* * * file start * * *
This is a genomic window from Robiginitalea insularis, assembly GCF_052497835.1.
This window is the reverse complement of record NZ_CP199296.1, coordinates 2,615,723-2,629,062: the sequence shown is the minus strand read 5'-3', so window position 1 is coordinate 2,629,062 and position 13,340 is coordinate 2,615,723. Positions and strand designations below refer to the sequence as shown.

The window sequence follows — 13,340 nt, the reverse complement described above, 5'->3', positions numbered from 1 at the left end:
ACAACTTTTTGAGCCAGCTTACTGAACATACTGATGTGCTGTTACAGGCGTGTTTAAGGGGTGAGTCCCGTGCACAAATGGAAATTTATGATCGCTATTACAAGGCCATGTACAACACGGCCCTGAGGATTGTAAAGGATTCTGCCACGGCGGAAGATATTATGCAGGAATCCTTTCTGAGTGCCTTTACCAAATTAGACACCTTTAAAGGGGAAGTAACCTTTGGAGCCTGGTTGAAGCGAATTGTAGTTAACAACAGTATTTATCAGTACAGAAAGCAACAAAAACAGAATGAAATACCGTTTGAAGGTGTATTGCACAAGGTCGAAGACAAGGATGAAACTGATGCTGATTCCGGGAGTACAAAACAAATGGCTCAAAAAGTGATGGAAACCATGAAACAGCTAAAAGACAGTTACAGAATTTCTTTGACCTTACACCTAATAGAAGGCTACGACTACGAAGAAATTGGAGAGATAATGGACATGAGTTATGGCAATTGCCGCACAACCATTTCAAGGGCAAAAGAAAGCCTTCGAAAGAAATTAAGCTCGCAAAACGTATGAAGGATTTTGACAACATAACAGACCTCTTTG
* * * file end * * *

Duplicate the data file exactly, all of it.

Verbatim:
This is a genomic window from Robiginitalea insularis, assembly GCF_052497835.1.
This window is the reverse complement of record NZ_CP199296.1, coordinates 2,615,723-2,629,062: the sequence shown is the minus strand read 5'-3', so window position 1 is coordinate 2,629,062 and position 13,340 is coordinate 2,615,723. Positions and strand designations below refer to the sequence as shown.

The window sequence follows — 13,340 nt, the reverse complement described above, 5'->3', positions numbered from 1 at the left end:
ACAACTTTTTGAGCCAGCTTACTGAACATACTGATGTGCTGTTACAGGCGTGTTTAAGGGGTGAGTCCCGTGCACAAATGGAAATTTATGATCGCTATTACAAGGCCATGTACAACACGGCCCTGAGGATTGTAAAGGATTCTGCCACGGCGGAAGATATTATGCAGGAATCCTTTCTGAGTGCCTTTACCAAATTAGACACCTTTAAAGGGGAAGTAACCTTTGGAGCCTGGTTGAAGCGAATTGTAGTTAACAACAGTATTTATCAGTACAGAAAGCAACAAAAACAGAATGAAATACCGTTTGAAGGTGTATTGCACAAGGTCGAAGACAAGGATGAAACTGATGCTGATTCCGGGAGTACAAAACAAATGGCTCAAAAAGTGATGGAAACCATGAAACAGCTAAAAGACAGTTACAGAATTTCTTTGACCTTACACCTAATAGAAGGCTACGACTACGAAGAAATTGGAGAGATAATGGACATGAGTTATGGCAATTGCCGCACAACCATTTCAAGGGCAAAAGAAAGCCTTCGAAAGAAATTAAGCTCGCAAAACGTATGAAGGATTTTGACAACATAACAGACCTCTTTG